Speech perception in implanted children: effects of speech processing strategy and residual hearing
AuthorMeskin, T.; Rance, G.; Cody, K.; Sarant, J.; Larratt, M.; Latus, K.; Hollow, R.; Rehn, C.; Dowell, R.C.; Pyman, B.; ...
Source TitleCochlear Implants: XVI World Congress of Otohinolaryngology Head and Neck Surgery
University of Melbourne Author/sClark, Graeme; Cowan, Robert; BARKER, ELIZABETH; HOLLOW, RODNEY; Dowell, Richard; Dettman, Shani; Galvin, Karyn; Rance, Gary; PYMAN, BRIAN; Sarant, Julia
Document TypeConference Paper
CitationsCowan, R. S. C., Barker, E. J., Pegg, P., Dettman, S., Rennie, M., Galvin, K., et al. (1997). Speech perception in implanted children: effects of speech processing strategy and residual hearing. In Cochlear Implants: XVI World Congress of Otohinolaryngology Head and Neck Surgery, Sydney.
Access StatusOpen Access
The ability of implanted children to adapt to different speech processing strategies has been demonstrated for the Nucleus implant system. Children previously experienced with the Multipeak speech processing strategy. were able to gain significant improvements in consonant, word and sentence perception using the Speak speech processing strategy. suggesting some degree of neural plasticity in neural-auditory coding. Of 192 implanted children with different degrees of preoperative residual hearing, 65% were found to obtain significant scores on open-set speech materials using electrical stimulation alone. Those children with more residual hearing had a greater probability of achieving open-set understanding and at a minimum level, perceived high frequency consonant information which would not have been available through conventional hearing aids.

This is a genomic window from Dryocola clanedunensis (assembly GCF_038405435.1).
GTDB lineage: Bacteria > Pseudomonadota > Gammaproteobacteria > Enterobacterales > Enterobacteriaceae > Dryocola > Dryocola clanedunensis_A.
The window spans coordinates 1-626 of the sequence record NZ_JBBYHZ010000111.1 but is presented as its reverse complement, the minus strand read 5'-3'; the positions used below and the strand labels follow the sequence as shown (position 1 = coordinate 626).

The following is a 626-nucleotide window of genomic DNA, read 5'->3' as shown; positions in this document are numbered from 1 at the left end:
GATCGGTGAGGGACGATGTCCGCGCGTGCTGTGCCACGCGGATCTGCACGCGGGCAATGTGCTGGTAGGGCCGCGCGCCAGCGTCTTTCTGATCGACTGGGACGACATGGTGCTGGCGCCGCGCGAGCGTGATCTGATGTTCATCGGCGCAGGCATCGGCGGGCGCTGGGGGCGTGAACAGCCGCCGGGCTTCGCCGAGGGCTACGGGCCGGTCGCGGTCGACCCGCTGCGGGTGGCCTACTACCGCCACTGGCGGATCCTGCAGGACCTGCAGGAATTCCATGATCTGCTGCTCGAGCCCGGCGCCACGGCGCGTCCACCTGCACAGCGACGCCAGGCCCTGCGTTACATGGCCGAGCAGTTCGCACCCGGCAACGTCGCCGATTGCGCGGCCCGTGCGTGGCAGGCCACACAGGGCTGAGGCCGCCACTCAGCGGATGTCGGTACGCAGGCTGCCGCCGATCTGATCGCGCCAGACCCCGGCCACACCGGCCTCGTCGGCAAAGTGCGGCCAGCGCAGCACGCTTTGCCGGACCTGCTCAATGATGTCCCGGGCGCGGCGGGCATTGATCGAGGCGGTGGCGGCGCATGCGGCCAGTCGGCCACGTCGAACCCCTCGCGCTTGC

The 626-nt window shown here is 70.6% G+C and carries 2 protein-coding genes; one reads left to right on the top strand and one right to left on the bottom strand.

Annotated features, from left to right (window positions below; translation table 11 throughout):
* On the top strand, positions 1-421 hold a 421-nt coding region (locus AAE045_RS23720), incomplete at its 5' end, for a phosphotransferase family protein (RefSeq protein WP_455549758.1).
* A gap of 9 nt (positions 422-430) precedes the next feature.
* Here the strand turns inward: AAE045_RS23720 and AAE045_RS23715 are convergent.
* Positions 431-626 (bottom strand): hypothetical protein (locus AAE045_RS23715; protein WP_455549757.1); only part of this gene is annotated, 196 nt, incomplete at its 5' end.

Keywordsotology; speech perception; speech processing; cochlear implant; paediatric otology
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